Falling ‘Fowl’ of the law – ‘Food Crime’ and how yes, that does actually exist!

20th January 2020 Business Crime

In the 21st Century we seem to live our lives around food and what we eat. We are told that the reason young people can’t afford mortgage deposits any more is because the funds are being squandered on avocados. We eat more than we should. We no longer just visit restaurants on a special occasion, and come payday week most of us are out on the town spending our hard earned cash on food and drink purchased from independent bars restaurants and cafes - and our local takeaway on the way home.

With the increased focus on food and what we eat, comes new trends in eating. A decade ago you wouldn’t have found many vegan restaurants popping up and ready for custom. You certainly wouldn’t have found many of them full. For some, it has become fashionable to be discerning. For others, the focus on the path our food has taken to reach our plates has too long been ignored. We care more now about social responsibility and what we eat - whether our eggs are free range, or our produce organic. Animal welfare concerns are increasingly at the forefront of the nation’s mind, and whilst some of us don’t have the willpower to become vegan or vegetarian, its fair to say that most of us care about how our food was looked after before its demise and how it was killed. What hormones was the animal pumped with, and was it grass fed? Was the killing humane and did it limit suffering?

The standards that we expect of our food our higher than ever, and with that increased public demand for quality comes higher scrutiny from the regulators of the food industry. If someone asked you to picture a ‘criminal’, the last thing you might imagine is a farmer, restaurant owner or chef. But did you know that there are many ways for those in the food industry to fall foul of the law? Food Law, to be precise.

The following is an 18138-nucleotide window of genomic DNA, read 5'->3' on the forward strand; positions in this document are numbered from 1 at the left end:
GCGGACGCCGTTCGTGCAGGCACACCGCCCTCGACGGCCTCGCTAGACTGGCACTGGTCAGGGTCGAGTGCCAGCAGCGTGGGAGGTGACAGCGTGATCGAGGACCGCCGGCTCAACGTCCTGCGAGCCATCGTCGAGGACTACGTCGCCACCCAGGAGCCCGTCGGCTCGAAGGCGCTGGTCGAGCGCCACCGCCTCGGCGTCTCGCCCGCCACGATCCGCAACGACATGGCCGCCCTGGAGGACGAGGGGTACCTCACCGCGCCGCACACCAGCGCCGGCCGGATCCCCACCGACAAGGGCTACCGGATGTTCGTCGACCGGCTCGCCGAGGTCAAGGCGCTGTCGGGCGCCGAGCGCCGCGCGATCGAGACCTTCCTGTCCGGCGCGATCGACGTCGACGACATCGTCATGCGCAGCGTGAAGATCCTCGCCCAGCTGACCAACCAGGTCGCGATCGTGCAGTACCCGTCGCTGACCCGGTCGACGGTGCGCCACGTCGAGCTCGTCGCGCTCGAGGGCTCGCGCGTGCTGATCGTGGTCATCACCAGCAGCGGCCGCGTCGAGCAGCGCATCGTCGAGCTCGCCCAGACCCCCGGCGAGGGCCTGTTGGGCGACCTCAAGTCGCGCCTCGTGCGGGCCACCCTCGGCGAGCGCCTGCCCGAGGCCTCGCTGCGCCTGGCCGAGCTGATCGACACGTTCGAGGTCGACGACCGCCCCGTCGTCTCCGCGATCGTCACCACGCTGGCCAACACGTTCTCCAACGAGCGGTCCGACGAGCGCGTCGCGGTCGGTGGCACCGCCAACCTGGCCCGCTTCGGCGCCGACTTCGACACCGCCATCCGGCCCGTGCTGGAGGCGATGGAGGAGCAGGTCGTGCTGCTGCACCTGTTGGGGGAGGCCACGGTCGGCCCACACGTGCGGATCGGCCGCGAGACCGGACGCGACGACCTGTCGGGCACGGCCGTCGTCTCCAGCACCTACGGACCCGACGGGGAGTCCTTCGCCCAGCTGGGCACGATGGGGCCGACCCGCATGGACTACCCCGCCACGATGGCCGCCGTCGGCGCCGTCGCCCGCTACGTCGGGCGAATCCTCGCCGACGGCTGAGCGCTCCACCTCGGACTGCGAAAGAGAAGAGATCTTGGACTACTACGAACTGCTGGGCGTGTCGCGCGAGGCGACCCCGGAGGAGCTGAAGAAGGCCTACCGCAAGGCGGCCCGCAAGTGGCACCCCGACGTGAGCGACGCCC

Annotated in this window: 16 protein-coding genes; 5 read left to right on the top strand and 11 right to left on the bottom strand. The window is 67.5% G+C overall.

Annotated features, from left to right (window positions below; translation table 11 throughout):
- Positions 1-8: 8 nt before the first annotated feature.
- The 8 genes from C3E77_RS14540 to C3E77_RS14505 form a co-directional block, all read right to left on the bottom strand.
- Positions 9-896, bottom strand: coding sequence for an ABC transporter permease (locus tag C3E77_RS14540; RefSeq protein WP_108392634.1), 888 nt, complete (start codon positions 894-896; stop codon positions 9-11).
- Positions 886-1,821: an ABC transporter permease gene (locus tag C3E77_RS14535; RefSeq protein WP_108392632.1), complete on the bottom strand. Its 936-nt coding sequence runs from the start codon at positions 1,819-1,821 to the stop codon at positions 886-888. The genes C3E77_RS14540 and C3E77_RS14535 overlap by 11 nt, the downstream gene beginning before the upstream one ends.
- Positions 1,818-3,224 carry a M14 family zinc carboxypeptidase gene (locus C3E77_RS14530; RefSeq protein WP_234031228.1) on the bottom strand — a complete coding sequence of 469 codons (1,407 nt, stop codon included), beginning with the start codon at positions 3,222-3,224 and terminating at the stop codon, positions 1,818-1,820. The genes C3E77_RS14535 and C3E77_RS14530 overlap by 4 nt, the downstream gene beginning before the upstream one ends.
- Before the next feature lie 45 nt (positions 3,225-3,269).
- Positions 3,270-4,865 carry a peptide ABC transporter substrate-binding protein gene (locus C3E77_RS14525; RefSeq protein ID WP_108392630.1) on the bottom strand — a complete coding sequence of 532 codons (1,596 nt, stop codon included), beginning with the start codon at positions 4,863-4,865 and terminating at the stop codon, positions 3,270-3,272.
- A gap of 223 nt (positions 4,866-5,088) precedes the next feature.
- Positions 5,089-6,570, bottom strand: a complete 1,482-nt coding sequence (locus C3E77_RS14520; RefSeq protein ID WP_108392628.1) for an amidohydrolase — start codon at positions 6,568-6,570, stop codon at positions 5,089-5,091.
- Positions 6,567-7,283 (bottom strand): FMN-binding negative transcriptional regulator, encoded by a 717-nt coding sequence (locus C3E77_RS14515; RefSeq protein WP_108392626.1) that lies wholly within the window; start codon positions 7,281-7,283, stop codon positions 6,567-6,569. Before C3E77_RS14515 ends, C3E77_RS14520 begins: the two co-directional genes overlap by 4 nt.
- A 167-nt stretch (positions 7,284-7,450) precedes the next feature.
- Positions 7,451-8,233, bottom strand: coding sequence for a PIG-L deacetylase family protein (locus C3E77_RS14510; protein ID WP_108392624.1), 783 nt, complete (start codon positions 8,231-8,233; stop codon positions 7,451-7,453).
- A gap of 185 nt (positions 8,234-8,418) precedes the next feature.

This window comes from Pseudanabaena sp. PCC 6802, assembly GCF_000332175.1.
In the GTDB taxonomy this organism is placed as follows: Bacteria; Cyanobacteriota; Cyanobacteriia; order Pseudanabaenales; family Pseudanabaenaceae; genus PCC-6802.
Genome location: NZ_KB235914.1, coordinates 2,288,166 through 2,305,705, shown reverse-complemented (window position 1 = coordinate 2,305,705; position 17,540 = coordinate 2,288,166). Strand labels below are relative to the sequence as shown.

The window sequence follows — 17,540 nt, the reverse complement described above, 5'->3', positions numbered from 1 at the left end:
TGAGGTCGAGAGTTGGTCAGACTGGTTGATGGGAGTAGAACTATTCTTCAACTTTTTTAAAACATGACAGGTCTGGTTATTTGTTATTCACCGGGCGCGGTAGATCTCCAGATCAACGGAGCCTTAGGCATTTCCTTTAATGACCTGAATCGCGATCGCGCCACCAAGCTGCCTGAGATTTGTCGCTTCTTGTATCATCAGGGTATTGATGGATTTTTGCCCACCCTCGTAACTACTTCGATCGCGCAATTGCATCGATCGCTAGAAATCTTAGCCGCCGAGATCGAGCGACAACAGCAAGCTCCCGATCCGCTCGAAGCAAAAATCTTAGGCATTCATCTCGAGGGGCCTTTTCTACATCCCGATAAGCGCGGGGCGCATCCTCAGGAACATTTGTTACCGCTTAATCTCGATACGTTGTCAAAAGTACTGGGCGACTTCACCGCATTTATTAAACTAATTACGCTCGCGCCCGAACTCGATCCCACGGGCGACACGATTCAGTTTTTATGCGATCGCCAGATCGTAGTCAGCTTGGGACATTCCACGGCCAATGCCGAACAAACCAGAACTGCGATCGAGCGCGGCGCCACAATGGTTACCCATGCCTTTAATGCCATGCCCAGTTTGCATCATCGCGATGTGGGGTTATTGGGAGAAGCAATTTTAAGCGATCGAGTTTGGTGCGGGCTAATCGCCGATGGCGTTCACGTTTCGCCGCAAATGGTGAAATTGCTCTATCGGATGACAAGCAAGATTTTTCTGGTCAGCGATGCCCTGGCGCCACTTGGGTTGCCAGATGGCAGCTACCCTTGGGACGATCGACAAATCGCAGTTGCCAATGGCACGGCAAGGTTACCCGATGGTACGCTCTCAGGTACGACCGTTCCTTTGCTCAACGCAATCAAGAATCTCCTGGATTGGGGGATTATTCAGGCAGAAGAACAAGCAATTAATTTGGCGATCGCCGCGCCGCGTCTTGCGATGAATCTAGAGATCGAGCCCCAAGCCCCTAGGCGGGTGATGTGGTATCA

The Food Standard Agency has a dedicated unit for the prevention and detection of Food Crime. They identify seven techniques as the main methods through which food crime can be committed, some more obviously ‘criminal’ in nature than others. Those 7 techniques are as follows:

  1. Theft - dishonestly appropriating food, drink or feed products in order to profit from their use or sale
  2. Unlawful processing - slaughtering or preparing meat and related products in unapproved premises or using unauthorised techniques
  3. Waste diversion - unlawfully diverting food, drink or feed meant for disposal, back into the supply chain
  4. Adulteration - reducing the quality of food by including a foreign substance, in order to lower costs or fake a higher quality
  5. Substitution - replacing a food or ingredient with another substance that is similar but inferior
  6. Misrepresentation - marketing or labelling a product to wrongly portray its quality, safety, origin or freshness
  7. Document fraud - includes the making, use and possession of false documents with the intent to sell, market or otherwise vouch for a fraudulent or substandard product

As ever, prevention is better than cure. The publication of any investigation can be enough to devastate a business, and as such it is important that proper compliance with the law is achieved and maintained.

If you have any concerns regarding your business’ practices and procedures, or if you or your business face prosecution or investigation in respect of any issue relating to the above, then please do not hesitate to get in contact with Catherine Gaynor in our Business Crime and Regulation Department who will be happy to assist you.

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Catherine Gaynor is an Associate located in Manchester in our Business Crime & Regulation department

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